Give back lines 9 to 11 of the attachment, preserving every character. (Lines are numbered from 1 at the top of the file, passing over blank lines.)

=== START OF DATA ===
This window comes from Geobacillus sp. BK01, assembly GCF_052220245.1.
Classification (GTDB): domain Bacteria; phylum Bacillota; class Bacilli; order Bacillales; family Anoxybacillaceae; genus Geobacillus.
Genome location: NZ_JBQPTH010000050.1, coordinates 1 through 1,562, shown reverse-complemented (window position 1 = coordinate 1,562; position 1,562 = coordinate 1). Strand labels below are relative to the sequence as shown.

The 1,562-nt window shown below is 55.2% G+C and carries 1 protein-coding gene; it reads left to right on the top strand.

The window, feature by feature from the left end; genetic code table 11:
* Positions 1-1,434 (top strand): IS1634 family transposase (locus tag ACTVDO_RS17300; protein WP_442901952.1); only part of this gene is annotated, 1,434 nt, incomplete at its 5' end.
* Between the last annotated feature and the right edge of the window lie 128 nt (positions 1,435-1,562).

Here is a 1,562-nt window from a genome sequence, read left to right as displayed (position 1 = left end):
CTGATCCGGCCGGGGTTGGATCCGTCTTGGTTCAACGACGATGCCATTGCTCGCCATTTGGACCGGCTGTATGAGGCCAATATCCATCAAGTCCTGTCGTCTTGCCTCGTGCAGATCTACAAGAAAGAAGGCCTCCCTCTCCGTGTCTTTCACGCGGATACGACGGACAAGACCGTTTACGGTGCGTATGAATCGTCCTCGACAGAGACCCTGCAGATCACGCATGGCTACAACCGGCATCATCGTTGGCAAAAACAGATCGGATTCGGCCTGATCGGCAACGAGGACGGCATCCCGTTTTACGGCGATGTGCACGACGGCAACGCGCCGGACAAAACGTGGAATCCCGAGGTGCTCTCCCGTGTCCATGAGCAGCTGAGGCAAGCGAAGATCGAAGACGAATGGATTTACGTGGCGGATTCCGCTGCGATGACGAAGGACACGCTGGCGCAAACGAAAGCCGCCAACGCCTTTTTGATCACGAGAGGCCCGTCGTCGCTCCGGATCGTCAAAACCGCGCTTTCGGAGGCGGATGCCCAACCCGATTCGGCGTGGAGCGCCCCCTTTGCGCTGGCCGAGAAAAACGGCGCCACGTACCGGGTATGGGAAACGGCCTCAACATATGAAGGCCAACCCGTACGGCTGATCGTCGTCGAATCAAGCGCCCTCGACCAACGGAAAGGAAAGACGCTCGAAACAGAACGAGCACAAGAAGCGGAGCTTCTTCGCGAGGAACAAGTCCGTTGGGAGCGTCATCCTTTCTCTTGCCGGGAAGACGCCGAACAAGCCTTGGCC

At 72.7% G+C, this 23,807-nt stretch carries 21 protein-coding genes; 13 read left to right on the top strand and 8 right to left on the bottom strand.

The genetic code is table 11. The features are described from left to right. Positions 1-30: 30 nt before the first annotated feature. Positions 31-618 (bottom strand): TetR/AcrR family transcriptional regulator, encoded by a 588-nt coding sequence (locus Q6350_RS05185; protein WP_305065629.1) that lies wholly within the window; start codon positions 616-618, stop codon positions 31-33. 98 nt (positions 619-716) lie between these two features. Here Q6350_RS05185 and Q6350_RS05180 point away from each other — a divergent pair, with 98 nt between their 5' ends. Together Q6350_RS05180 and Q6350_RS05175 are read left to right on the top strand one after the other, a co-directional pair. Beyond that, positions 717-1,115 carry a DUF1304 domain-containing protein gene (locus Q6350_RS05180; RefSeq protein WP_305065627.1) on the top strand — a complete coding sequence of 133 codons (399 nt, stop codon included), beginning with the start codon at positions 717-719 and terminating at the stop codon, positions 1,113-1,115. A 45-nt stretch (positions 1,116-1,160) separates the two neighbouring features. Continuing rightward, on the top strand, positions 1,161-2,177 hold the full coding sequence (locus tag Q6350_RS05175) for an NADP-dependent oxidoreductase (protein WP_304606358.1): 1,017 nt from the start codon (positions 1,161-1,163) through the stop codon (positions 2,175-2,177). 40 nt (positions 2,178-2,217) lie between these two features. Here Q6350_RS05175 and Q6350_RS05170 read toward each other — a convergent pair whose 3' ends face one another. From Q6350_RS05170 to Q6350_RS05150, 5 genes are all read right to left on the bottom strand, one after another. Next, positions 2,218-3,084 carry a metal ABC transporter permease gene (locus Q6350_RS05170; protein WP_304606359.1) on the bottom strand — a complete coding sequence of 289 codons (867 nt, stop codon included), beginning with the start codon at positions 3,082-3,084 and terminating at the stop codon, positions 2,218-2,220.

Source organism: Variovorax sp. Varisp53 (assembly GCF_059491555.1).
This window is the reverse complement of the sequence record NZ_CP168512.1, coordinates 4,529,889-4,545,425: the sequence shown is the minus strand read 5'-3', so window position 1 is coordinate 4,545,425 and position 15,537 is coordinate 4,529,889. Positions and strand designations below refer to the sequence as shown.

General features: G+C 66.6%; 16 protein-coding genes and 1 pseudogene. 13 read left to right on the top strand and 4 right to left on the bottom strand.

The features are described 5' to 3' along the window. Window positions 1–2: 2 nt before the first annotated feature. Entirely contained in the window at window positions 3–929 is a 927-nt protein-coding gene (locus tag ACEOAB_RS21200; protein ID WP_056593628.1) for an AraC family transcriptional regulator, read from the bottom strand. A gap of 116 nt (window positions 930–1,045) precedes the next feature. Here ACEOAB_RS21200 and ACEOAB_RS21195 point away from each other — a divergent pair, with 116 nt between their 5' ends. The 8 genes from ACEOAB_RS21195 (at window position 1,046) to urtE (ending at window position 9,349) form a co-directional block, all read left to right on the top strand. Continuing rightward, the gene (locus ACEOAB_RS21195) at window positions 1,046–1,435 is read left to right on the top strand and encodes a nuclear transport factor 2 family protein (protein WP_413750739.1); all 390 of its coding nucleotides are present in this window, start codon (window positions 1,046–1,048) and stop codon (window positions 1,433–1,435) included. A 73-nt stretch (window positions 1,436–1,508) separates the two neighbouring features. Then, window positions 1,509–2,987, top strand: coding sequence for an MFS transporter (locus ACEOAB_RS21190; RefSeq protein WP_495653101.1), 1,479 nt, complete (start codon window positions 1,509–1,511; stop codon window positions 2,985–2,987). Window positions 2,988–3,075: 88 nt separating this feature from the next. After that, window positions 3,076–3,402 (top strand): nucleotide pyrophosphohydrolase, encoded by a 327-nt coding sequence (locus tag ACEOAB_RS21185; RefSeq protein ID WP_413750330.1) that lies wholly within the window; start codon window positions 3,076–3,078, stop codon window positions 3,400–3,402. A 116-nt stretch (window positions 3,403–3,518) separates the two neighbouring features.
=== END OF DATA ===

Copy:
CTGATCCGGCCGGGGTTGGATCCGTCTTGGTTCAACGACGATGCCATTGCTCGCCATTTGGACCGGCTGTATGAGGCCAATATCCATCAAGTCCTGTCGTCTTGCCTCGTGCAGATCTACAAGAAAGAAGGCCTCCCTCTCCGTGTCTTTCACGCGGATACGACGGACAAGACCGTTTACGGTGCGTATGAATCGTCCTCGACAGAGACCCTGCAGATCACGCATGGCTACAACCGGCATCATCGTTGGCAAAAACAGATCGGATTCGGCCTGATCGGCAACGAGGACGGCATCCCGTTTTACGGCGATGTGCACGACGGCAACGCGCCGGACAAAACGTGGAATCCCGAGGTGCTCTCCCGTGTCCATGAGCAGCTGAGGCAAGCGAAGATCGAAGACGAATGGATTTACGTGGCGGATTCCGCTGCGATGACGAAGGACACGCTGGCGCAAACGAAAGCCGCCAACGCCTTTTTGATCACGAGAGGCCCGTCGTCGCTCCGGATCGTCAAAACCGCGCTTTCGGAGGCGGATGCCCAACCCGATTCGGCGTGGAGCGCCCCCTTTGCGCTGGCCGAGAAAAACGGCGCCACGTACCGGGTATGGGAAACGGCCTCAACATATGAAGGCCAACCCGTACGGCTGATCGTCGTCGAATCAAGCGCCCTCGACCAACGGAAAGGAAAGACGCTCGAAACAGAACGAGCACAAGAAGCGGAGCTTCTTCGCGAGGAACAAGTCCGTTGGGAGCGTCATCCTTTCTCTTGCCGGGAAGACGCCGAACAAGCCTTGGCC

At 72.7% G+C, this 23,807-nt stretch carries 21 protein-coding genes; 13 read left to right on the top strand and 8 right to left on the bottom strand.

The genetic code is table 11. The features are described from left to right. Positions 1-30: 30 nt before the first annotated feature. Positions 31-618 (bottom strand): TetR/AcrR family transcriptional regulator, encoded by a 588-nt coding sequence (locus Q6350_RS05185; protein WP_305065629.1) that lies wholly within the window; start codon positions 616-618, stop codon positions 31-33. 98 nt (positions 619-716) lie between these two features. Here Q6350_RS05185 and Q6350_RS05180 point away from each other — a divergent pair, with 98 nt between their 5' ends. Together Q6350_RS05180 and Q6350_RS05175 are read left to right on the top strand one after the other, a co-directional pair. Beyond that, positions 717-1,115 carry a DUF1304 domain-containing protein gene (locus Q6350_RS05180; RefSeq protein WP_305065627.1) on the top strand — a complete coding sequence of 133 codons (399 nt, stop codon included), beginning with the start codon at positions 717-719 and terminating at the stop codon, positions 1,113-1,115. A 45-nt stretch (positions 1,116-1,160) separates the two neighbouring features. Continuing rightward, on the top strand, positions 1,161-2,177 hold the full coding sequence (locus tag Q6350_RS05175) for an NADP-dependent oxidoreductase (protein WP_304606358.1): 1,017 nt from the start codon (positions 1,161-1,163) through the stop codon (positions 2,175-2,177). 40 nt (positions 2,178-2,217) lie between these two features. Here Q6350_RS05175 and Q6350_RS05170 read toward each other — a convergent pair whose 3' ends face one another. From Q6350_RS05170 to Q6350_RS05150, 5 genes are all read right to left on the bottom strand, one after another. Next, positions 2,218-3,084 carry a metal ABC transporter permease gene (locus Q6350_RS05170; protein WP_304606359.1) on the bottom strand — a complete coding sequence of 289 codons (867 nt, stop codon included), beginning with the start codon at positions 3,082-3,084 and terminating at the stop codon, positions 2,218-2,220.